The Rays announced they would contribute proceeds from the Tampa Bay Rays 2010 Fan Fest, presented by MetroPCS, to the American Red Cross Haiti Relief Fund and Save the Children. In addition, the Rays and the Rays Baseball Foundation said they would make donations totaling more than $50,000 to the two relief funds, including $15,000 from first baseman Carlos Peña, who was visiting his family in Santo Domingo, Dominican Republic, approximately 80 miles from Haiti.

"The tragedy in Haiti has impacted us all," Rays president Matt Silverman said. "As an organization we wanted to help, and we encourage our fans to join in the global effort as well. Together we can make a difference."

The Moyer Foundation -- founded by Phillies pitcher Jamie Moyer and his wife, Karen -- announced it will match up to $50,000 in donations for assisting Haiti through their "Helping Hearts Campaign," which was created to support emergency relief efforts specifically targeting needy children in the earthquake-devastated country. In keeping with its mission of helping children in distress, the Foundation has created a partnership with Free the Children in order to "help fund emergency relief and medical supplies to get immediate, effective, primary health care and support to the hardest-hit communities where so many children are at risk," a news release in the organization's Web site stated. One hundred percent of donations to the "Helping Hearts Campaign" go directly to the Haiti relief efforts led by Free the Children. Those who want to make a contribution are encouraged to visit MoyerFoundation.org.

The A's are asking their fans to donate money to the A's Community Fund for Haitian relief. The club announced it will also match all individual fans' donations up to $20,000. Contributions may be made on the A's donation page, or can be mailed to the Oakland A's Community Fund Haitian Relief, 7000 Coliseum Way, Oakland, CA 94621. Fans should write "Haitian Relief" in the memo section of their personal checks sent to the team.

"Like all Americans, we are deeply moved by the tragic images we are seeing in the media in recent days from Haiti," said A's president Michael Crowley. "If we can play a part, no matter how small, to help these suffering people who are in dire need, we are compelled to do so. Every penny that is donated to the A's Community Fund for this relief effort will be delivered to these two agencies as soon as possible. We thank all our fans for participating. It's time for all of us to step up to the plate."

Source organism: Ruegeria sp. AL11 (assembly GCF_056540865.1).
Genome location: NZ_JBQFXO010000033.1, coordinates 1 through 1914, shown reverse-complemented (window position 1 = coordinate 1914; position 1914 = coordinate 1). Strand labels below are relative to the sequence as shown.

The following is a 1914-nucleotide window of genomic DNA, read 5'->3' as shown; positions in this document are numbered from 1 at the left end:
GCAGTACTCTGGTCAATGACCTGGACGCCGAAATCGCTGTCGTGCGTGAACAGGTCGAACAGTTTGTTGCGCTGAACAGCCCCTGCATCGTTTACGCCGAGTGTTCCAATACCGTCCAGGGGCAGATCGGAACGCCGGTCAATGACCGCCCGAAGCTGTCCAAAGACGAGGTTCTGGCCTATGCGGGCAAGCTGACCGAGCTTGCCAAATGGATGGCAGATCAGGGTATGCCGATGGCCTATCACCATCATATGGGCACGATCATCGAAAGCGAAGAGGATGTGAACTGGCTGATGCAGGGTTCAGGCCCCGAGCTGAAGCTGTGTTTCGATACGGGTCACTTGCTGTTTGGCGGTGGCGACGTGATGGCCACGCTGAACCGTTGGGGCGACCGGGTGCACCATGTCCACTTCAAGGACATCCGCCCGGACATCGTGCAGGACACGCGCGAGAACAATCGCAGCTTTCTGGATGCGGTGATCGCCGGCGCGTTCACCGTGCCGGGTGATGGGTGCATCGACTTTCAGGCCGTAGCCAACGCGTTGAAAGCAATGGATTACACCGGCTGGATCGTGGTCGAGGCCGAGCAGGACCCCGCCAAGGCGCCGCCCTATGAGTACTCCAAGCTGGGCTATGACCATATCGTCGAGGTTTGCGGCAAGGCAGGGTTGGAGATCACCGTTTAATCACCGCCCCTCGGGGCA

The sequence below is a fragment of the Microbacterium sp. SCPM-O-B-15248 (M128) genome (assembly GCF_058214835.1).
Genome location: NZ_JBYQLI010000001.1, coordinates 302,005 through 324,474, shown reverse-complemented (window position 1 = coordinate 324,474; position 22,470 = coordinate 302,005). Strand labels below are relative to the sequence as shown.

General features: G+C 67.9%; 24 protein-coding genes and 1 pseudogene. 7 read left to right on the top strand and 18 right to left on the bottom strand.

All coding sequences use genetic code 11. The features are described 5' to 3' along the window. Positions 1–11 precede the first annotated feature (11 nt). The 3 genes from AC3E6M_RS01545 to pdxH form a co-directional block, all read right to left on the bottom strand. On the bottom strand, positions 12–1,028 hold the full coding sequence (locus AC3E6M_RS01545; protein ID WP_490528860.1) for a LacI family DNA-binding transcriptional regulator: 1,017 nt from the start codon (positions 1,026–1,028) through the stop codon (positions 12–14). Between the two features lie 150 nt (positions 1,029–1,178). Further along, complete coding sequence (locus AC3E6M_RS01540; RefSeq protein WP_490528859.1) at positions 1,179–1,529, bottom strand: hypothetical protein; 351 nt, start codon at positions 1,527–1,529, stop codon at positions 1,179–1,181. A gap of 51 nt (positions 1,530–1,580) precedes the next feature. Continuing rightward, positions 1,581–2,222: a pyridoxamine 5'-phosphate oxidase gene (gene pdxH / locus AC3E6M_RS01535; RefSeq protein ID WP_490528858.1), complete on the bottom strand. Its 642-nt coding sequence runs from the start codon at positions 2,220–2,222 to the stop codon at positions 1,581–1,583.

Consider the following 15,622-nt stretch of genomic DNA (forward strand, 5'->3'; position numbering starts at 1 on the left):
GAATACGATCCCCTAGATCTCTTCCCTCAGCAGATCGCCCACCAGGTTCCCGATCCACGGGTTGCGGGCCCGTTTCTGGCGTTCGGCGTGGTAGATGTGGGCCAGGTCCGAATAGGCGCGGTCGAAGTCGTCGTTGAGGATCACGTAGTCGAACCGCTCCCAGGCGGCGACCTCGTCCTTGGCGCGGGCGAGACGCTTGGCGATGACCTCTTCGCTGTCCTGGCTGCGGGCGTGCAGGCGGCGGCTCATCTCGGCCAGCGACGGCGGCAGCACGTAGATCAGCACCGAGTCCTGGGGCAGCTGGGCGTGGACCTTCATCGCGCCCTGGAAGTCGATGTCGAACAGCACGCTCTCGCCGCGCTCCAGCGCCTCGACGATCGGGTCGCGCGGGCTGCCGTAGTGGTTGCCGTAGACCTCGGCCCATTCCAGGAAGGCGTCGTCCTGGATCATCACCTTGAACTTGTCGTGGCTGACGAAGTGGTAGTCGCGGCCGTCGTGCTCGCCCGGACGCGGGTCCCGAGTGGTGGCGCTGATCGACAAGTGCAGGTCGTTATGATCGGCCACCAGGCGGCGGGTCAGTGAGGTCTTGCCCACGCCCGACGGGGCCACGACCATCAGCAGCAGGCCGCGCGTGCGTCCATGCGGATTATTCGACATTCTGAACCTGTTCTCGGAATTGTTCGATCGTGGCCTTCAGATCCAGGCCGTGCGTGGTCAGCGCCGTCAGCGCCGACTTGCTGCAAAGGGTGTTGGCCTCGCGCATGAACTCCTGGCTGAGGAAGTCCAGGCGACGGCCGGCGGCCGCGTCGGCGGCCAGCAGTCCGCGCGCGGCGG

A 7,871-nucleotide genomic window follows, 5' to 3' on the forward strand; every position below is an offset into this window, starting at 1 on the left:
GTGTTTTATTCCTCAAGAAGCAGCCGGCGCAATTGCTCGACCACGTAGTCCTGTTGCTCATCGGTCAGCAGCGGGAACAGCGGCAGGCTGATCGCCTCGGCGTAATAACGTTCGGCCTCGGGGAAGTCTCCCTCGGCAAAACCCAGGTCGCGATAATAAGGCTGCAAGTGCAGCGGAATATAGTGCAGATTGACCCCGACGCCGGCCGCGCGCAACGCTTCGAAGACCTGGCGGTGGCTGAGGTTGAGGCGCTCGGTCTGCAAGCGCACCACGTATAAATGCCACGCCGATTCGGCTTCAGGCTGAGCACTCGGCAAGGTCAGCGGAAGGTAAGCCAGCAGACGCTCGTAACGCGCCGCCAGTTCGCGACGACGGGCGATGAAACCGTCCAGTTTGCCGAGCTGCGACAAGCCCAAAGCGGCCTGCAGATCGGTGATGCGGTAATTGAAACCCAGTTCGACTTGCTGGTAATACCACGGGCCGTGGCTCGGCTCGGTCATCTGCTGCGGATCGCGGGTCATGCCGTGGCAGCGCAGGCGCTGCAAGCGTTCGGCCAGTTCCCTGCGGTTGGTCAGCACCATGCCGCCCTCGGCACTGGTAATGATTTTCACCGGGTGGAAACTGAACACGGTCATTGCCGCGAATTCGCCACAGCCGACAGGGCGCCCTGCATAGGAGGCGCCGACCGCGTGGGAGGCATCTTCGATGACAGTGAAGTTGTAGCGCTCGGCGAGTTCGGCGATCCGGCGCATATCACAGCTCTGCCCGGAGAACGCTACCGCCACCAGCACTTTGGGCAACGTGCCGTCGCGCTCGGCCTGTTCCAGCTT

The White Sox are focusing all White Sox Charities efforts on raising funds for Haiti relief. The organization announced it is accepting donations online at www.whitesox.com/donate. In addition, during last weekend's SoxFest, fans had the opportunity to make cash or credit card donations in person at a special booth dedicated to Haiti relief.

The White Sox also launched a special online auction at http://whitesox.auction.mlb.com with all proceeds benefiting the relief efforts. The team will then match the total amount raised through the White Sox Charities efforts and make a contribution to UNICEF in support of the relief efforts.

Reigning American League Cy Young winner Zack Greinke and Royals teammate David DeJesus teamed up with Heart to Heart International to aid victims. In addition, DeJesus pledged $2,500 to Heart to Heart International and Royals Charities has matched that donation, which will supply 500 Heart to Heart Care Kits. DeJesus and Greinke collected donations and items for Heart to Heart Care Kits in Independence, Mo.

The Angels participated in a fundraising drive at their ballpark. NBC4 and Telemundo Los Angeles sponsored "Hope For Haiti," three "drive-through" fundraising events which were to raise money for the relief efforts of the American Red Cross and Operation USA. Angel Stadium was host to the "Hope for Haiti" all day on Jan. 17. Fans made donations there in the form of cash and checks, with checks made payable to the American Red Cross/Haiti Relief or Operation USA/Haiti Relief.

The Yankees announced that they are donating $500,000 in support of rescue and relief efforts.